Cuban defector Yoenis Cespedes is establishing residency in the Dominican Republic so that he can become a free agent and sign with an MLB team for what many people are speculating could be close to $50 million, but how good does the 26-year-old outfielder figure to be in America?
Projecting prospects based on minor-league numbers is tough enough, but projections based on performances in Cuba are even more difficult because the level of competition isn’t as well defined and there aren’t many previous examples of players going from Cuba to America.
With that caveat out of the way, Clay Davenport of Baseball Prospectus crunched the numbers to see what type of MLB hitter Cespedes will be and projects him as having 25-homer power with batting averages around .250 and poor strikeout-to-walk ratios
Davenport’s lengthy analysis is definitely worth reading, so I won’t spoil the whole thing, but based on the numbers in Cuba he sees Cespedes as being similar to Adam Jones of the Orioles. In other words very good but not quite great, and there are also questions about whether Cespedes can handle center field defensively long term.
The Orioles announced, prior to Sunday’s game against the Yankees, that the club signed pitcher Tommy Hunter to a major league contract. In related roster moves, the club recalled pitcher Oliver Drake from Triple-A Norfolk and designated pitcher T.J. McFarland and outfielder Julio Borbon for assignment.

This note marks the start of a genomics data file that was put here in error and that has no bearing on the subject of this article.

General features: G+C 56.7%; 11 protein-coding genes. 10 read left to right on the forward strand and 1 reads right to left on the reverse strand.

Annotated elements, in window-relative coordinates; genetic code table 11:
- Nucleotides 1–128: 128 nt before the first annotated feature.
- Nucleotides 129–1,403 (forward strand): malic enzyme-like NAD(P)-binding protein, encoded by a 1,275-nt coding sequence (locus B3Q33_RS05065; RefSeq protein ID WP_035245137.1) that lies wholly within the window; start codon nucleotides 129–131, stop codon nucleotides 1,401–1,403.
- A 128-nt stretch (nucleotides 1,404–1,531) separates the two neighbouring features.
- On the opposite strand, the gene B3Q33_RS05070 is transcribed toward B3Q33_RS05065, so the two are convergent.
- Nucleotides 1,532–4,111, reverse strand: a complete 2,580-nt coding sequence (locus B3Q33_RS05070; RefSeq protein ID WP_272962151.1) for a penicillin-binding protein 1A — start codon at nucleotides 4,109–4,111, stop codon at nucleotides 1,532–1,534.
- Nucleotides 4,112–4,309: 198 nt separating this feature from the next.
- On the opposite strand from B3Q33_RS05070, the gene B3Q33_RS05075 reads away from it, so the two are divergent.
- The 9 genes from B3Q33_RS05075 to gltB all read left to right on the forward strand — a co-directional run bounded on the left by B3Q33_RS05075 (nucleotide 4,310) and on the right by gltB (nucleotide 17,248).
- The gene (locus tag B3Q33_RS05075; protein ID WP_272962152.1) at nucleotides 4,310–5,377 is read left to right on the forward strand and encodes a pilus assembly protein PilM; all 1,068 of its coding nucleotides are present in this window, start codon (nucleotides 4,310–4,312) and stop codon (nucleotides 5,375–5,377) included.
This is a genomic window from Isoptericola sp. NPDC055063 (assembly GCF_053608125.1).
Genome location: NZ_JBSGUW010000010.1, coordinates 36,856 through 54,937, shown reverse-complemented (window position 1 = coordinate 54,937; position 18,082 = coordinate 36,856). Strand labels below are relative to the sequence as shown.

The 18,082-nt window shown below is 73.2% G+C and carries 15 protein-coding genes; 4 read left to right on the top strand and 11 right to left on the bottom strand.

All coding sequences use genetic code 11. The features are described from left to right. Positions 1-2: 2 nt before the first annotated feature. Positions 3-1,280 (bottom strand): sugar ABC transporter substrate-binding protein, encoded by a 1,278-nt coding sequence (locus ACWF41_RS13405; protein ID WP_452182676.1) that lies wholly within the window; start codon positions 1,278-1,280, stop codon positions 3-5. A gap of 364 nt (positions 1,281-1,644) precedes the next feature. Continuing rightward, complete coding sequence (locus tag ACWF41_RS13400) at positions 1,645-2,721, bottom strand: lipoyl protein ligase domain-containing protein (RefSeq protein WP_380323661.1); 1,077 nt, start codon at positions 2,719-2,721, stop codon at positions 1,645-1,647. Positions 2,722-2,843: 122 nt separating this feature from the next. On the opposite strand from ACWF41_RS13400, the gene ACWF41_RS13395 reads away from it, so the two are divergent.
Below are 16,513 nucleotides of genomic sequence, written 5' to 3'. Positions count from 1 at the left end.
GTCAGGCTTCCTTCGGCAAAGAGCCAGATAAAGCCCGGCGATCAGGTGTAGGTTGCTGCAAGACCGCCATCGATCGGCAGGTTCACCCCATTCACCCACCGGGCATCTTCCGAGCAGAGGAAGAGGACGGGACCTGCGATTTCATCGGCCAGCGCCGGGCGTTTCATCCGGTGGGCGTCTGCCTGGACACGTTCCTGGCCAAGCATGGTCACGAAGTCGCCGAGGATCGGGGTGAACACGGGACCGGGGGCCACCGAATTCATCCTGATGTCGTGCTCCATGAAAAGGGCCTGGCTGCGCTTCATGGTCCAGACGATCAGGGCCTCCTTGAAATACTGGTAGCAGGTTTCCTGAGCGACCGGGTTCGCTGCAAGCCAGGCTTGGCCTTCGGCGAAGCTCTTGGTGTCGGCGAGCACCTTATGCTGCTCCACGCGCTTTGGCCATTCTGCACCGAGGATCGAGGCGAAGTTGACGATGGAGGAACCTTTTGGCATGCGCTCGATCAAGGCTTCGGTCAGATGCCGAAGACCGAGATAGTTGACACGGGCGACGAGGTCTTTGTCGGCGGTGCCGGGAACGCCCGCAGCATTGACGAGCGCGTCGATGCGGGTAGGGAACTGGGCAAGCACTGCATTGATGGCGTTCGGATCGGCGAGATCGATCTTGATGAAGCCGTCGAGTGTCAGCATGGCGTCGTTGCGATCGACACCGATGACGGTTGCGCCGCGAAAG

The Indians released Hunter on Thursday after he struggled in a rehab assignment with Triple-A Columbus. Hunter was recovering from a non-displaced fracture in his lower back. The right-hander put up a respectable 3.74 ERA with a 17/5 K/BB ratio in 21 2/3 innings for the Indians.
This will be Hunter’s second stint with the Orioles. The O’s had acquired him along with first baseman Chris Davis at the trade deadline from the Rangers in 2011 in the Koji Uehara trade.
The Orioles are only responsible for paying Hunter the prorated major league minimum.
Orioles DH Mark Trumbo drilled a two-run home run to left-center field off of reliever Ben Heller in the eighth inning of Sunday afternoon’s game against the Yankees. In doing so, he became the first player to reach the 40-homer plateau this season.
Trumbo finished 1-for-4 on the afternoon. Along with the 40 dingers, he’s hitting .257/.317/.541 with 96 RBI. He has already set a career-high in homers and is four RBI away from tying his career high in that regard.
Trumbo is eligible for free agency after the season. Needless to say, his performance in 2016 bodes well for his ability to secure a hefty contract.